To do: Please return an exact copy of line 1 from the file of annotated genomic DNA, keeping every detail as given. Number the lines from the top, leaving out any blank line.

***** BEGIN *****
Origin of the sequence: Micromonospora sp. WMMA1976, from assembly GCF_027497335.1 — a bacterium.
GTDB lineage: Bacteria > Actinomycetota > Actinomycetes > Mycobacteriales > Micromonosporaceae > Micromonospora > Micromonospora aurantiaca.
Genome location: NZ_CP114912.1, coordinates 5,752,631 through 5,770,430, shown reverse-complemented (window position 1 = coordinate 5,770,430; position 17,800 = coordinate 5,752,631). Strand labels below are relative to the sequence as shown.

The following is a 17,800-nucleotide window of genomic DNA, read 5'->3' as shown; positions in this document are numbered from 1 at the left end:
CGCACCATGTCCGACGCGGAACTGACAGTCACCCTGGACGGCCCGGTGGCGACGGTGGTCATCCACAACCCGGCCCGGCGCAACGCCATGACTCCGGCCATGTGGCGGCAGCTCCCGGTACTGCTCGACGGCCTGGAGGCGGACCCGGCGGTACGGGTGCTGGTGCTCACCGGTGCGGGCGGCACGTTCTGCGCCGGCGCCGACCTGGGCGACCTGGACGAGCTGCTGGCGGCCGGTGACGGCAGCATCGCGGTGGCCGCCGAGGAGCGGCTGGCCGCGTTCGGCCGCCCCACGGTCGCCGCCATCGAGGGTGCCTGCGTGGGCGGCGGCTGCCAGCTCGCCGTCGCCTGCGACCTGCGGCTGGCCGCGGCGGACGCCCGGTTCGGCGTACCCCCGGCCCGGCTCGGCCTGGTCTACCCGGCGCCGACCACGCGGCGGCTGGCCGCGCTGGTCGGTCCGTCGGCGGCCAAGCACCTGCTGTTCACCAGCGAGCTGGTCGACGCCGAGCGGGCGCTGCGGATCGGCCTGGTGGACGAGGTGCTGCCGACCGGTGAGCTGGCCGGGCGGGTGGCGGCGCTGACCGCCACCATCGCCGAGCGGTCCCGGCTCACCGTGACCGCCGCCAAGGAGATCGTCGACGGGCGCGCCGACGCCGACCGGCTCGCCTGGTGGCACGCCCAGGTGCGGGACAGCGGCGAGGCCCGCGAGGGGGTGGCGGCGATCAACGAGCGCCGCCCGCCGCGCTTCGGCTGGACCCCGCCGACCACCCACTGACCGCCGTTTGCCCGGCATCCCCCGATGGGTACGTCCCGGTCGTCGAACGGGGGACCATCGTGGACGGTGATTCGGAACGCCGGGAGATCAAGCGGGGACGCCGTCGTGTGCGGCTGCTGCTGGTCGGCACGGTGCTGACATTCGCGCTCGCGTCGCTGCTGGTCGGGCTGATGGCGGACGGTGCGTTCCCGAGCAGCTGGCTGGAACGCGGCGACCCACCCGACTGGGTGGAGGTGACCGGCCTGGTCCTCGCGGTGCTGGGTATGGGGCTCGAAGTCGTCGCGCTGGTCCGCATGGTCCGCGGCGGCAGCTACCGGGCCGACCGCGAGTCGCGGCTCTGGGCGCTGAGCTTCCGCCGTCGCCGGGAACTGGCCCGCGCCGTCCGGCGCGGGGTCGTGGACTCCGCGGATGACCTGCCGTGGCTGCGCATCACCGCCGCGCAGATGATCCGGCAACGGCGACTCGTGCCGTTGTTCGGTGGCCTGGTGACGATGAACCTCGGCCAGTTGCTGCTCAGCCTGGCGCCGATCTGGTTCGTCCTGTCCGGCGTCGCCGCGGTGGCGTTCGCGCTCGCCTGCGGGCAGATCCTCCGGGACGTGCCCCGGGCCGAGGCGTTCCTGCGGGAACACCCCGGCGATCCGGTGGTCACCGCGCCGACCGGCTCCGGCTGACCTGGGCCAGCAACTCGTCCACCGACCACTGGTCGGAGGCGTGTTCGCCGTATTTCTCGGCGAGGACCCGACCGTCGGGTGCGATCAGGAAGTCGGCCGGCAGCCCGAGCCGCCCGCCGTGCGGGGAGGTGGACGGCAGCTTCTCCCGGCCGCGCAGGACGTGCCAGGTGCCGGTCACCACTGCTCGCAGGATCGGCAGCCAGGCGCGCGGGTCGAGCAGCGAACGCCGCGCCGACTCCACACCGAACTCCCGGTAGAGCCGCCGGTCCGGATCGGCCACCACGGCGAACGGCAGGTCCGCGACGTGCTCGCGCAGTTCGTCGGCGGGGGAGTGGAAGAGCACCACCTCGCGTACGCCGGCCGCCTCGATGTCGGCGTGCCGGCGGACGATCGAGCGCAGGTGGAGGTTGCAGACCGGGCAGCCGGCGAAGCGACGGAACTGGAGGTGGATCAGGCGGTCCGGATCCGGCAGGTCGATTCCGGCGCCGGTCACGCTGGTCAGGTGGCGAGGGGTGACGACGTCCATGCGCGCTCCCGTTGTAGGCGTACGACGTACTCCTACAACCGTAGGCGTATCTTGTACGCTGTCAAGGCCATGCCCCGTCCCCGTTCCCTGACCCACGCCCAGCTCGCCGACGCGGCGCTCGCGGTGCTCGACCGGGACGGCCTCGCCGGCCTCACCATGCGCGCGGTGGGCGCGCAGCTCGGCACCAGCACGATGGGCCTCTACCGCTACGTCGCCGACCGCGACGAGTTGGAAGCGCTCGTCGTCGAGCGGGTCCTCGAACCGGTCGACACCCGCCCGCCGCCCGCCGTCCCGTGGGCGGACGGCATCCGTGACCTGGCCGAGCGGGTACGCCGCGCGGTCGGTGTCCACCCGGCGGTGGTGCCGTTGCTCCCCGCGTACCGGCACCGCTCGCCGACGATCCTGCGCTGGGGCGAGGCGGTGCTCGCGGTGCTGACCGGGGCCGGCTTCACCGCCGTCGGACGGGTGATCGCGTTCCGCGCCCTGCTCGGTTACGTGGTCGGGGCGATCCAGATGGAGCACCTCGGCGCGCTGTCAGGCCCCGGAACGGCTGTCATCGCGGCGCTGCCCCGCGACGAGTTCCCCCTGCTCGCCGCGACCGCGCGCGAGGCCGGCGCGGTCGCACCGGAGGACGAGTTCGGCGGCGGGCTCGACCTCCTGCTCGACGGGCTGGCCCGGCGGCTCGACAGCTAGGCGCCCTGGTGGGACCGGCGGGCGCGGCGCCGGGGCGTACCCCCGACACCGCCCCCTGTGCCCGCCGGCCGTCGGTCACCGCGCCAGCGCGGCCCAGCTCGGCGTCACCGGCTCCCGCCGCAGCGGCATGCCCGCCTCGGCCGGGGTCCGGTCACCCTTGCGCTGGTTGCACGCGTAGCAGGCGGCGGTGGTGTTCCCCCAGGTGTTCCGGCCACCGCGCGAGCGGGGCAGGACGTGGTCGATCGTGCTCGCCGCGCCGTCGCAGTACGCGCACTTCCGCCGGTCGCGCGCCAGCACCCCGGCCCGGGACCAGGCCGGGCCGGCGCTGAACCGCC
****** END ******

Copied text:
Origin of the sequence: Micromonospora sp. WMMA1976, from assembly GCF_027497335.1 — a bacterium.